Businesses are being encouraged by the British Council for Offices (BCO) to put active commuting at the heart of Environmental, Social, and Governance (ESG) policies.
A new BCO research report – The Market Cycles II – highlights that, “ESG policies can shift commuters towards more sustainable forms of travel, improve individual health and wellbeing and help companies cut carbon emissions.”
Rob Harris, Chair of the BCO Research Committee, said: “As the UK works towards its carbon reduction commitments, it is imperative that real estate and transport both play an active role. ESG is a fundamental driver in occupier decisions to take, renew or move offices, and those which are designed or redesigned to encourage active commuting are increasingly desirable in the UK market.”
When reviewing progress made in supporting active commuting (cycling as transport) the report highlights:
The Market Cycles II report also reflects that, “In May 2020, £2 billion was committed to cycling and walking over the course of the parliament, and during 2020/21 over £320 million was provided to local authorities through the Emergency Active Travel Fund. This funding is set to pay dividends for the UK economy, with research from HSBC estimating that if cycling was doubled from the 2020 level of 1.5% of all journeys made to 3% of all journeys nationwide, this would lead to an economic benefit of up to £2.09 billion per year for the UK.”
With this in mind, a survey of commercial landlords found:
Neil Webster, Associate Director at Remit Consulting and lead author of The Market Cycles II, comments: “Cycling and active commuting has enjoyed a sharp increase in popularity in recent years, and the office industry has risen to meet the challenge. In 2017 our research with the BCO found the focus for developers and landlords needed to be on the quality of the facilities offered, to encourage more workers to adopt active commuting.”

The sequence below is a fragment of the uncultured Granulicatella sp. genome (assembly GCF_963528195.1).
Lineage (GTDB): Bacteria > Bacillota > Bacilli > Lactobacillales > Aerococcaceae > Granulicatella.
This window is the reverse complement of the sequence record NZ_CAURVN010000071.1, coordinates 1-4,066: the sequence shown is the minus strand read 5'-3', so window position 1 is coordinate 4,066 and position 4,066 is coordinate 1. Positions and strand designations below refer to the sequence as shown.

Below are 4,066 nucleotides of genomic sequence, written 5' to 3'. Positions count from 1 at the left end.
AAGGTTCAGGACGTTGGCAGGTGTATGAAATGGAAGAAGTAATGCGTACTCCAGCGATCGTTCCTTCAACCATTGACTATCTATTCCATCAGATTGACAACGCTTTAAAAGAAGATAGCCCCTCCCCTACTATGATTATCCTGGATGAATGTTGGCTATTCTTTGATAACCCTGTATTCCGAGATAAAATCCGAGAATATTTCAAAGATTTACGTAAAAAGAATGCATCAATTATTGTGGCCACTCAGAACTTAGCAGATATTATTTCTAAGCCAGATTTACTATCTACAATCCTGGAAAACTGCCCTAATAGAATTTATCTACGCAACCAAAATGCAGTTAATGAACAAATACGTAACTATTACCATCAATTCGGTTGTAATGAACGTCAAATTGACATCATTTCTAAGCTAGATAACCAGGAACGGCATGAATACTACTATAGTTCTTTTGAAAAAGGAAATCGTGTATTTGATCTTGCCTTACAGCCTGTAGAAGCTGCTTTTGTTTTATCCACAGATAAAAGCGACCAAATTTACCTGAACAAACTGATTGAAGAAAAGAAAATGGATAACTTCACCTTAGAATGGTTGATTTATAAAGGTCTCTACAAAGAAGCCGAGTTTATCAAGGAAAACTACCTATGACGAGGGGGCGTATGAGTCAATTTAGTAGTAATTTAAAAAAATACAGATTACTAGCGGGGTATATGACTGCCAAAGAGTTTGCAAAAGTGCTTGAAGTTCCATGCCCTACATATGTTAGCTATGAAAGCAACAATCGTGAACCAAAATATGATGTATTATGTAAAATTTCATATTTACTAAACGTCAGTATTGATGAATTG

“It is encouraging to see that five years on, quality facilities including showers and secure parking are more readily available to occupiers.”
“Bicycle parking is increasingly a marketing differentiator for office space, with developers and investors of new buildings using ground floor and visitor parking, towel and shower services, and bike maintenance as key selling points. But there is still work to be done, such as increasing capacity for e-bikes and improving the accessibility of facilities for disabled cyclists, to ensure all workers, regardless of age and ability, have the option of embracing the active commute.”
The European Environment Agency (EEA) has also highlighted that switching to cycling and public transport is “essential” to hitting sustainability targets.
Source: Simon Cox, Cycling Industry News